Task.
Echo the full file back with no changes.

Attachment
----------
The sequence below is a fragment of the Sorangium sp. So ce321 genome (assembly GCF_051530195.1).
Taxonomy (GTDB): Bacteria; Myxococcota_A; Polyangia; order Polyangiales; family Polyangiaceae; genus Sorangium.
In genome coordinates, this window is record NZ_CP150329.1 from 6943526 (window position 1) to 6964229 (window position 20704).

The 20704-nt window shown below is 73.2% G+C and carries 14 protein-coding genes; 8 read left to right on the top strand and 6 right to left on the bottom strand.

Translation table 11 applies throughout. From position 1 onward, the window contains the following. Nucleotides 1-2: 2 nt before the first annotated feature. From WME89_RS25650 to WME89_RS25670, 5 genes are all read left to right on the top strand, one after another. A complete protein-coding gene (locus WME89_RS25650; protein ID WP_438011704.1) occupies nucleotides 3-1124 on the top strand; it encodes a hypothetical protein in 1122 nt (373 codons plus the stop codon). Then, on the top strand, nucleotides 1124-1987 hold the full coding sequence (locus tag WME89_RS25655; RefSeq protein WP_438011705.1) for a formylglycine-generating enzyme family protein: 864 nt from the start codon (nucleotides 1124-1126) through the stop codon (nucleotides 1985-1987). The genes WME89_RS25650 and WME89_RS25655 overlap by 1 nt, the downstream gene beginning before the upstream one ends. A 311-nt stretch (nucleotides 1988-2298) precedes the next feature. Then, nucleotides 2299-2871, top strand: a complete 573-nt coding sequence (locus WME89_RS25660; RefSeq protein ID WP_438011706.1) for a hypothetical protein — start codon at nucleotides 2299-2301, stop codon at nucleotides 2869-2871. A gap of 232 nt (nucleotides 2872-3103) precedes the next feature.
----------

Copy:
The sequence below is a fragment of the Sorangium sp. So ce321 genome (assembly GCF_051530195.1).
Taxonomy (GTDB): Bacteria; Myxococcota_A; Polyangia; order Polyangiales; family Polyangiaceae; genus Sorangium.
In genome coordinates, this window is record NZ_CP150329.1 from 6943526 (window position 1) to 6964229 (window position 20704).

The 20704-nt window shown below is 73.2% G+C and carries 14 protein-coding genes; 8 read left to right on the top strand and 6 right to left on the bottom strand.

Translation table 11 applies throughout. From position 1 onward, the window contains the following. Nucleotides 1-2: 2 nt before the first annotated feature. From WME89_RS25650 to WME89_RS25670, 5 genes are all read left to right on the top strand, one after another. A complete protein-coding gene (locus WME89_RS25650; protein ID WP_438011704.1) occupies nucleotides 3-1124 on the top strand; it encodes a hypothetical protein in 1122 nt (373 codons plus the stop codon). Then, on the top strand, nucleotides 1124-1987 hold the full coding sequence (locus tag WME89_RS25655; RefSeq protein WP_438011705.1) for a formylglycine-generating enzyme family protein: 864 nt from the start codon (nucleotides 1124-1126) through the stop codon (nucleotides 1985-1987). The genes WME89_RS25650 and WME89_RS25655 overlap by 1 nt, the downstream gene beginning before the upstream one ends. A 311-nt stretch (nucleotides 1988-2298) precedes the next feature. Then, nucleotides 2299-2871, top strand: a complete 573-nt coding sequence (locus WME89_RS25660; RefSeq protein ID WP_438011706.1) for a hypothetical protein — start codon at nucleotides 2299-2301, stop codon at nucleotides 2869-2871. A gap of 232 nt (nucleotides 2872-3103) precedes the next feature.